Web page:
Australia’s interest in the Pacific nation
Australia has a bilateral security treaty, under which Sogavare requested assistance, Morrison said.
“It is not the Australian government’s intention in any way to intervene in the internal affairs of the Solomon Islands. That is for them to resolve,“ he clarified.
Australia also led an international police and military force called the Regional Assistance Mission to Solomon Islands that restored peace in the country after bloody ethnic violence from 2003 to 2017.
China concerned
China on Thursday expressed serious concerns about the attacks on some Chinese citizens and institutions in the Chinatown district, without providing details.
“We believe that under the leadership of Prime Minister Sogavare, the Solomon Islands government can restore social order and stability as soon as possible,” Chinese Foreign Ministry spokesperson Zhao Lijian said at a daily briefing in Beijing.
He said that economic and other cooperation since the establishment of diplomatic relations has benefited both sides. “Any attempts to undermine the normal development of China-Solomon relations are futile,” he said.
Bloody history
The Solomon Islands comprise six main islands and more than 950 smaller ones over an area of around 27,500 square kilometres (10,600 square miles). The islands are often hit by massive earthquakes, triggering tsunamis as happened in 2013, 2007 and 1977, leaving dozens dead. The population of 753,000 is overwhelmingly Christian and ethnic Melanesian.
The former British protectorate, from whose rainforests vast bulk of wood is exported to China, has long been beset by political and ethnic unrest.
During World War II, the Solomon Islands, about 1,500 km (1,000 miles) northeast of Australia, were the scene of bloody fighting. It was captured by the Japanese, after which the US Marines landed on the island of Guadalcanal in August 1942. They were successful in wresting back control, though fighting in and around the Solomon Islands continued through the end of the war.
It got independence from Britain in 1978, but have been struggling with unrest and political violence since.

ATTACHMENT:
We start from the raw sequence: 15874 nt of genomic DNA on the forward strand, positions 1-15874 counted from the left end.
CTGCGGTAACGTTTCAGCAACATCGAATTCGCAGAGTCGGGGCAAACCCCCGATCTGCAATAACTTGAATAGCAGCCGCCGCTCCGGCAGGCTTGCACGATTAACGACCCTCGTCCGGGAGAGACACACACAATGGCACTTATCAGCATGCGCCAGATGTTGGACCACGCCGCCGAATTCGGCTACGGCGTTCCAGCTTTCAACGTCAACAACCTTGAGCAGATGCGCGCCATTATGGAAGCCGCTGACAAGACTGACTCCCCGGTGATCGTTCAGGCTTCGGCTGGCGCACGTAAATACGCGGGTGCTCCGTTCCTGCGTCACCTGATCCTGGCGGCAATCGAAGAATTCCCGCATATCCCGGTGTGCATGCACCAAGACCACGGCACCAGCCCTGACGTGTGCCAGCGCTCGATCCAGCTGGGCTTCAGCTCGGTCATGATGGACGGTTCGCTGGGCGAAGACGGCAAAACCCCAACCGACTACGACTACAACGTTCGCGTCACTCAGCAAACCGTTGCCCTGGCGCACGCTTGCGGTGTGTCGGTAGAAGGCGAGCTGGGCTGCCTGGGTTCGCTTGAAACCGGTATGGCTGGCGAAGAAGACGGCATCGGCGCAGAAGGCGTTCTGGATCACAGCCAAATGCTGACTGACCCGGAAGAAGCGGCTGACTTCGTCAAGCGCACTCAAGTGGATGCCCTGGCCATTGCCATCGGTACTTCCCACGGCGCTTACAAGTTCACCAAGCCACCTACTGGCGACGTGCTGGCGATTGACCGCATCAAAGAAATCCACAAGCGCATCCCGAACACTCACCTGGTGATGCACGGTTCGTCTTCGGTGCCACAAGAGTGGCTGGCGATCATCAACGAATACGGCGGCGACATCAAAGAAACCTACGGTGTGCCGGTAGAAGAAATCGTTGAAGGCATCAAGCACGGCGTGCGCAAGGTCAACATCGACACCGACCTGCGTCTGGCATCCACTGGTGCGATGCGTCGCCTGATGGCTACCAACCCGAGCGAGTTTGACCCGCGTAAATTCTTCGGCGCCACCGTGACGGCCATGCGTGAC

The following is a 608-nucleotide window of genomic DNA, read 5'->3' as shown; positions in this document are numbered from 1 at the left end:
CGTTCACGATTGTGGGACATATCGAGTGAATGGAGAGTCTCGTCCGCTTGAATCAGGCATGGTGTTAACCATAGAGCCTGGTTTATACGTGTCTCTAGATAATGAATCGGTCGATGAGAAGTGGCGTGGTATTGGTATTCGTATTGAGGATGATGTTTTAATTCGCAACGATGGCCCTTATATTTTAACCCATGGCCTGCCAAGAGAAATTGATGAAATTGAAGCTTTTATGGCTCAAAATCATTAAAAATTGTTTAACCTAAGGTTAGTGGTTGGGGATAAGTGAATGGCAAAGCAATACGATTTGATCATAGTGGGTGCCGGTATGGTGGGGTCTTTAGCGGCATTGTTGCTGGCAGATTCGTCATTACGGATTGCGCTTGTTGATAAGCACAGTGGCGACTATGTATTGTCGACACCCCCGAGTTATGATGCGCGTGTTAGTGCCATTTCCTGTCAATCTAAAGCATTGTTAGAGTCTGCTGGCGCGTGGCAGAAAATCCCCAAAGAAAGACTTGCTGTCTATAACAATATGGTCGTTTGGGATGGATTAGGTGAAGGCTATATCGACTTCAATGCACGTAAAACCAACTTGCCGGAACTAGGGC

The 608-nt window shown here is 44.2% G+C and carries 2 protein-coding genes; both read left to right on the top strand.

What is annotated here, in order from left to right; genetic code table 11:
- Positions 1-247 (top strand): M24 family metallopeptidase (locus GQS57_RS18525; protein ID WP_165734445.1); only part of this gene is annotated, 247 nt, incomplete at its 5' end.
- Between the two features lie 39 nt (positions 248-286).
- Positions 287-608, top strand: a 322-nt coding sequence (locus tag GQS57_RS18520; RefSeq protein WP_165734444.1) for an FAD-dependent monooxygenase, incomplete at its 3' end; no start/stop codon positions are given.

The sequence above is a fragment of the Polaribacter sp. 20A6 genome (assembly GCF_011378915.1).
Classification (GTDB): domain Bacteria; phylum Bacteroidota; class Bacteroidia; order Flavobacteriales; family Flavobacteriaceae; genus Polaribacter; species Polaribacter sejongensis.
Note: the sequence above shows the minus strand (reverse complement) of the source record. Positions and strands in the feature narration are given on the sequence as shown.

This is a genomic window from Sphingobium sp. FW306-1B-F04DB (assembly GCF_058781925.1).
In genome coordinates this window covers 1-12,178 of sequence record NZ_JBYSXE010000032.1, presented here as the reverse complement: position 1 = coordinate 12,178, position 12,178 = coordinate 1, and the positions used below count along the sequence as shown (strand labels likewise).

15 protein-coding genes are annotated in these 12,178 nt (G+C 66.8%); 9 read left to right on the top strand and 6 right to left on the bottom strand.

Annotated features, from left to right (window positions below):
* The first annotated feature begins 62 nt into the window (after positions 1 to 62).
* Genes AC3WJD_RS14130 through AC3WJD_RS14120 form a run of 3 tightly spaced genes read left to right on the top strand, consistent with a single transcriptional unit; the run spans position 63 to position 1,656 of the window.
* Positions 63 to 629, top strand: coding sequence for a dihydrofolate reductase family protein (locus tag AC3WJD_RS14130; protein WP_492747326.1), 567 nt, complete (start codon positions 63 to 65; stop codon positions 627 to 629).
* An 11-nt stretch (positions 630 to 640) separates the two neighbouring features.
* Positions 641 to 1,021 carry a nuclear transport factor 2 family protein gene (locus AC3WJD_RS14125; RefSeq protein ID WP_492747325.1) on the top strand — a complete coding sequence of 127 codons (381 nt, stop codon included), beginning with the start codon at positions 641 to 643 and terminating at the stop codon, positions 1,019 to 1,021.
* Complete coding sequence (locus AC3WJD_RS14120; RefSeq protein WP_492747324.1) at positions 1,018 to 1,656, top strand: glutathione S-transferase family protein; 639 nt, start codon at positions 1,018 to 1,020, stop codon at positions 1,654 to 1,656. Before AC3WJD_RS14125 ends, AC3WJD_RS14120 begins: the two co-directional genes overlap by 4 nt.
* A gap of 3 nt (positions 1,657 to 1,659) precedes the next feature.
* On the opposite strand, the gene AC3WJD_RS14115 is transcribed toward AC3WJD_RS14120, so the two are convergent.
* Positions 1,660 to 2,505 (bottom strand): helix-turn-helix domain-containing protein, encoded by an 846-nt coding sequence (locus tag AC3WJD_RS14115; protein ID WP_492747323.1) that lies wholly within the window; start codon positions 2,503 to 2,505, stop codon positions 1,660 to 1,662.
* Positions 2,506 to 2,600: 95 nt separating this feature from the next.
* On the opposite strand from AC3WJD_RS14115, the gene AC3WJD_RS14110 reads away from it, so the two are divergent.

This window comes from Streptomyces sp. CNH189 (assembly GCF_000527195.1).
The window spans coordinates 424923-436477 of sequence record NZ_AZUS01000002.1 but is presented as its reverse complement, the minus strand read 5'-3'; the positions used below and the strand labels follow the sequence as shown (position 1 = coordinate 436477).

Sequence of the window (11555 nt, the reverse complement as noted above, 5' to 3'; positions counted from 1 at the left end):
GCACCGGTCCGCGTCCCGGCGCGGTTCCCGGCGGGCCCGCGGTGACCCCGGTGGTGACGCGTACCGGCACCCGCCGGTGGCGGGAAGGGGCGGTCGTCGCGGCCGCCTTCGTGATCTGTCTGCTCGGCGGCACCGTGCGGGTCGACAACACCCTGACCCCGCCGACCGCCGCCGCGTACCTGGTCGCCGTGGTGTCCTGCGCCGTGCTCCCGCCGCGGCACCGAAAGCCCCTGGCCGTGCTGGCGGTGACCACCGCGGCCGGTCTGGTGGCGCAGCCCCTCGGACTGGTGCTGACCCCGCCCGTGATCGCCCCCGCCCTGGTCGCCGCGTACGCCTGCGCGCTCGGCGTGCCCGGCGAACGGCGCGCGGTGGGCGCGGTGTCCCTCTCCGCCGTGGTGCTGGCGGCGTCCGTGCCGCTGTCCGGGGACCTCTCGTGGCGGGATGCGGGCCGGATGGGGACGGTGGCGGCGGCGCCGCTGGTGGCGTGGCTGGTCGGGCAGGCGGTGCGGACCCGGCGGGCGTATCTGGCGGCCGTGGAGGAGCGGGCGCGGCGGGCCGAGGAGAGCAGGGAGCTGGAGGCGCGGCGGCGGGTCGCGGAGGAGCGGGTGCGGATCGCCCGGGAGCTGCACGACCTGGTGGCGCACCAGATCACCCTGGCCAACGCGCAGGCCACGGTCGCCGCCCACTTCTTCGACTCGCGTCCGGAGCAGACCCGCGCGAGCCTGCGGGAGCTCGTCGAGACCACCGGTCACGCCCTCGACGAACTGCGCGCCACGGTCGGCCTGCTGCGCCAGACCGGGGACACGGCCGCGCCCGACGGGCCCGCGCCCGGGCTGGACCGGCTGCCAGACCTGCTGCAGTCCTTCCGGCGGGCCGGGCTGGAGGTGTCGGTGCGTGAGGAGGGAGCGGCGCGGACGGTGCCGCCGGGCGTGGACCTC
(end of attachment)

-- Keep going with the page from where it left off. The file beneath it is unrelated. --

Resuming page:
Rivalry between the most populous island Malaita and the Guadalcanal-based central government has repeatedly led to clashes, with the former complaining that it has been neglected.
The late 1990s saw Guadalcanal militant attacks, particularly on those from Malaita, and for five years, the country was brought to its knees.
“The Tensions” as it was called only eased with the deployment of an Australia-led peacekeeping mission in 2003.
Riots again erupted in April 2006 after Snyder Rini was elected prime minister by legislators. Dozens of businesses owned by ethnic Chinese were looted and burned in the capital as local resentment had been building against the dominance of foreign business figures — mostly ethnic Chinese from Taiwan, China, Malaysia and the Philippines.
Chinese businesses were targeted partly because of allegations they and Taiwan — which at the time had diplomatic relations with Honiara — helped finance Rini to bribe legislators for supporting him.
Australia, along with New Zealand, sent in peacekeeping troops then as well.
A major event happened in 2019 when the historical rivalry between Guadalcanal and Malaita converged with international geopolitics after veteran politician Sogavare was elected the Prime Minister, sparking another round of violent protests. Within five months, he switched diplomatic recognition from Taiwan to China, one of Sogavare’s campaign planks. Observers say this week’s violence is just a continuation of all of these.
(With agency inputs)